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Napoli Centrale - Napoli Centrale CD (album) cover


Napoli Centrale


Jazz Rock/Fusion

3.67 | 57 ratings

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5 stars Napoli Centrale were formed in Naples in 1974 on the initiative of James Senese (sax, vocals) and Franco Del Prete (drums) after their experience in another band called the Showmen 2. They joined forces with American keyboardist Mark Harris and British bassist Tony Walmsley and in 1975 released an eponymous debut album blending in an original way Mediterranean roots and jazz rock. James Senese's father was an American soldier who had been working in the base of Naples and his mother was a Neapolitan girl, perhaps that's why the fusion between Afro-American music and Neapolitan folklore sounds so natural and authentic in the band's output. Franco Del Prete committed lyrics in Neapolitan dialect add a touch of colour contributing to express what's an almost a tribal rage. They perfectly fit the music composed by James Senese where you can find influences ranging from Weather Report and Miles Davis to Osanna.

The opener "Campagna" (Countryside) begins softly with a short intro featuring shy flutes notes... Then the rhythm section starts pulsing while vocals describe in a caustic way how "beautiful" is the countryside. Lyrics depicts the miserable life of the farm labourers, exploited by their greedy employers... "Countryside / How beautiful is the country... But it is more beautiful for the landlord!". The rhythm is full of energy and James Senese's draws fiery sax passages under a midday sun. This track was released also as a single and was quite successful in Italy. An absolutely unexpected result for such kind of song!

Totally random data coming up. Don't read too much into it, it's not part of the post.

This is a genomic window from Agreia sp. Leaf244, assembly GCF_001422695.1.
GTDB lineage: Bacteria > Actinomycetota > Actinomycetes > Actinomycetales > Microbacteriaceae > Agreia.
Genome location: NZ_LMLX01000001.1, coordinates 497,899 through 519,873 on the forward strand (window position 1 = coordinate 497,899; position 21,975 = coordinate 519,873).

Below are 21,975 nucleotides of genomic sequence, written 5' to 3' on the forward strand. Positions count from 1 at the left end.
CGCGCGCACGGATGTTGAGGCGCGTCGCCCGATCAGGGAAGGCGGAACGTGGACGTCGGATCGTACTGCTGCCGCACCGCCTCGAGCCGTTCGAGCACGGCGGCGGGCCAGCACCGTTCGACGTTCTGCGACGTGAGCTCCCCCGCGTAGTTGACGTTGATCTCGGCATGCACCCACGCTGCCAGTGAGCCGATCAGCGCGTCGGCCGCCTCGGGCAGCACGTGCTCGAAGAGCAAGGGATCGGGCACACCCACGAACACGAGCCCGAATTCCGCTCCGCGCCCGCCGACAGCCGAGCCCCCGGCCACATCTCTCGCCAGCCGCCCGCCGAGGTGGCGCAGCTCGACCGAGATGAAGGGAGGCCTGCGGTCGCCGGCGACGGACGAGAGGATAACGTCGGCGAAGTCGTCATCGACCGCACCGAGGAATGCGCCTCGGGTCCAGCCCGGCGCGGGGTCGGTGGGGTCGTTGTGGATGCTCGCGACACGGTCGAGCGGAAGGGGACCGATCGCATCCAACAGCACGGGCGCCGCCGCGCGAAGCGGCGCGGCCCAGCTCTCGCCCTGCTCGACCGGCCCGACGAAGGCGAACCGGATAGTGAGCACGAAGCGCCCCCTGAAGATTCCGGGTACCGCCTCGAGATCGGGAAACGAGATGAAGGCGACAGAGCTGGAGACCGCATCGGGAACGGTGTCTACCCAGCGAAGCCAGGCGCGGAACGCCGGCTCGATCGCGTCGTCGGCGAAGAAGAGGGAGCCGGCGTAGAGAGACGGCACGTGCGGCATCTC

"'A gente 'e Bucciano" (The people from Bucciano) is a long track featuring jazz and funky influences and obstinate drum patterns. Bucciano is a village in the province of Caserta and the song is about the workers that had to emigrate from the countryside of South Italy to the industrial cities of the North. "Hunger is stronger than the love for the countryside... And now the people of Bucciano live in the North and work in the factories / Where they throw away blood and health...Why? Why? Why?". Well, the answer is rather venomous and caustic... "Because the Pope is not the King!".

The instrumental "Pensione Floridiana" (Guest-house Floridiana) is the shortest track on the album. It's more relaxed, almost dreamy. It leads to evocative "Viecchie, mugliere, muorte e criaturi" (Old women, wives, dead and little children), another excellent long track dealing with the issue of emigration. Music and lyrics depicts a village where all the men are gone to work elsewhere, far away. What's left is a desolated place where you can't find no one but old women, wives, dead, little children, crippled men or skinny and hungry dogs. The atmosphere is dark and the rhythm almost hypnotic but the result is intense and dramatic. The instrumental "Vico Primo Parise n. 8" is lighter. It features a powerful jazz rock veined of funky where keyboards and sax perfectly interact with the rhythm section. Vocals here are used as an instrument adding touches of colour all along the way. According to some sources, the title is the address of the house where Napoli Centrale's leader James Senese was born, in the district of Miano in Naples .

The last track "'O lupo s'ha mangiato 'a pecurella" (The wolf has eaten the little sheep) features a strong folkloric flavour. It seems to have been conceived as the soundtrack of a film. It begins softly, you have to shut your eyes and try to guess what's going on... Narrow streets, shadows moving along the walls... Then you can hear someone who is laughing, some other sarcastically comments that the wolf has eaten the little sheep... Many voices of men and women, the sounds of a market... "Don't worry / Take it easy and sleep in peace...".

This album has been extremely influential on the music scene of Naples and should be considered as essential in an Italianprog collection. It is usually considered the cornerstone of a whole new music subgenre very popular during the eighties and called "Neapolitan Power", featuring artists like Pino Daniele, Tullio De Piscopo, Enzo Avitabile and others. A kind of world music mixing blues and Mediterranean roots...

andrea | 5/5 |


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